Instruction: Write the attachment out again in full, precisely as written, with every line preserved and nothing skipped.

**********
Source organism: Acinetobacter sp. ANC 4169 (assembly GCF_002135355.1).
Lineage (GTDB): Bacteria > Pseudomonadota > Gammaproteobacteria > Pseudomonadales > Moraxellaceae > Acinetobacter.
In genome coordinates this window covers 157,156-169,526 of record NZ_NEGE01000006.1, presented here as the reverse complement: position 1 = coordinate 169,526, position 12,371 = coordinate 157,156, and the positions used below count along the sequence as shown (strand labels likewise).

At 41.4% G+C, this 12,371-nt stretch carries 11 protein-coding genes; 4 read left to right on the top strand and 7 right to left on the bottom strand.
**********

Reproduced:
Source organism: Acinetobacter sp. ANC 4169 (assembly GCF_002135355.1).
Lineage (GTDB): Bacteria > Pseudomonadota > Gammaproteobacteria > Pseudomonadales > Moraxellaceae > Acinetobacter.
In genome coordinates this window covers 157,156-169,526 of record NZ_NEGE01000006.1, presented here as the reverse complement: position 1 = coordinate 169,526, position 12,371 = coordinate 157,156, and the positions used below count along the sequence as shown (strand labels likewise).

At 41.4% G+C, this 12,371-nt stretch carries 11 protein-coding genes; 4 read left to right on the top strand and 7 right to left on the bottom strand.